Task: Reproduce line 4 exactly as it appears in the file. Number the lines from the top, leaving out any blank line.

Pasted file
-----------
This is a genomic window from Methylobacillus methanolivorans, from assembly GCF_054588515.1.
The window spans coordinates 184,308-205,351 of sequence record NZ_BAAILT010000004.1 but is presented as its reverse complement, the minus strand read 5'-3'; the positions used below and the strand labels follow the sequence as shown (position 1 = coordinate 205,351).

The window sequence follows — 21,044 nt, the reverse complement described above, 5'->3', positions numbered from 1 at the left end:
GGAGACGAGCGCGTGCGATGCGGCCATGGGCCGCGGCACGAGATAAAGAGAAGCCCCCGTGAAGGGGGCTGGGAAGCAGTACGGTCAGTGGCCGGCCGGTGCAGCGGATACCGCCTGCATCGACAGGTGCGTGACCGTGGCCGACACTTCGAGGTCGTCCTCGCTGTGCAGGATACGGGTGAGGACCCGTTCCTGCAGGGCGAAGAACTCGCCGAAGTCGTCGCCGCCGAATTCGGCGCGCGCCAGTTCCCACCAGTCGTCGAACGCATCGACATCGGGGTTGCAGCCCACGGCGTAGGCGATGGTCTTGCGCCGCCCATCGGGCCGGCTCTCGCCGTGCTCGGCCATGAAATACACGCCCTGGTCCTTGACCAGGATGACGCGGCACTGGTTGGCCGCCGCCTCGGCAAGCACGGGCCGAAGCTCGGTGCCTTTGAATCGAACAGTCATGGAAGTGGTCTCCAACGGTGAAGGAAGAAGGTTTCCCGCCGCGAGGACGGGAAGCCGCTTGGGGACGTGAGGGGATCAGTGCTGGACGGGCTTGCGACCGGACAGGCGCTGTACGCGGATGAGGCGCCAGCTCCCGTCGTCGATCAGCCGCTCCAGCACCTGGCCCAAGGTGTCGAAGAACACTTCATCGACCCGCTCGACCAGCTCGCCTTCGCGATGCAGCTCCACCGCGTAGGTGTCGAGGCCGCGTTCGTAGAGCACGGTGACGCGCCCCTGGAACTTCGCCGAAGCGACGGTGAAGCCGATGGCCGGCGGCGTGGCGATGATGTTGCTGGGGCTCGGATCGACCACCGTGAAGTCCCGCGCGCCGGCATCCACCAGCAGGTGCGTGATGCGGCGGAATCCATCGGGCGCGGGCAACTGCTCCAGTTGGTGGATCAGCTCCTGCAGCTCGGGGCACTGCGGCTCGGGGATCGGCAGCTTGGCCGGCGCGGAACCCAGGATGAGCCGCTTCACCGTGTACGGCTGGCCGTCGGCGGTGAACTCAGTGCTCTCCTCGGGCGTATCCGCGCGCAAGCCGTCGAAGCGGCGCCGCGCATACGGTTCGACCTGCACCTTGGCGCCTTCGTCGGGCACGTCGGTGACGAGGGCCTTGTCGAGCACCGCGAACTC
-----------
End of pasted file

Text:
GGAGACGAGCGCGTGCGATGCGGCCATGGGCCGCGGCACGAGATAAAGAGAAGCCCCCGTGAAGGGGGCTGGGAAGCAGTACGGTCAGTGGCCGGCCGGTGCAGCGGATACCGCCTGCATCGACAGGTGCGTGACCGTGGCCGACACTTCGAGGTCGTCCTCGCTGTGCAGGATACGGGTGAGGACCCGTTCCTGCAGGGCGAAGAACTCGCCGAAGTCGTCGCCGCCGAATTCGGCGCGCGCCAGTTCCCACCAGTCGTCGAACGCATCGACATCGGGGTTGCAGCCCACGGCGTAGGCGATGGTCTTGCGCCGCCCATCGGGCCGGCTCTCGCCGTGCTCGGCCATGAAATACACGCCCTGGTCCTTGACCAGGATGACGCGGCACTGGTTGGCCGCCGCCTCGGCAAGCACGGGCCGAAGCTCGGTGCCTTTGAATCGAACAGTCATGGAAGTGGTCTCCAACGGTGAAGGAAGAAGGTTTCCCGCCGCGAGGACGGGAAGCCGCTTGGGGACGTGAGGGGATCAGTGCTGGACGGGCTTGCGACCGGACAGGCGCTGTACGCGGATGAGGCGCCAGCTCCCGTCGTCGATCAGCCGCTCCAGCACCTGGCCCAAGGTGTCGAAGAACACTTCATCGACCCGCTCGACCAGCTCGCCTTCGCGATGCAGCTCCACCGCGTAGGTGTCGAGGCCGCGTTCGTAGAGCACGGTGACGCGCCCCTGGAACTTCGCCGAAGCGACGGTGAAGCCGATGGCCGGCGGCGTGGCGATGATGTTGCTGGGGCTCGGATCGACCACCGTGAAGTCCCGCGCGCCGGCATCCACCAGCAGGTGCGTGATGCGGCGGAATCCATCGGGCGCGGGCAACTGCTCCAGTTGGTGGATCAGCTCCTGCAGCTCGGGGCACTGCGGCTCGGGGATCGGCAGCTTGGCCGGCGCGGAACCCAGGATGAGCCGCTTCACCGTGTACGGCTGGCCGTCGGCGGTGAACTCAGTGCTCTCCTCGGGCGTATCCGCGCGCAAGCCGTCGAAGCGGCGCCGCGCATACGGTTCGACCTGCACCTTGGCGCCTTCGTCGGGCACGTCGGTGACGAGGGCCTTGTCGAGCACCGCGAACTC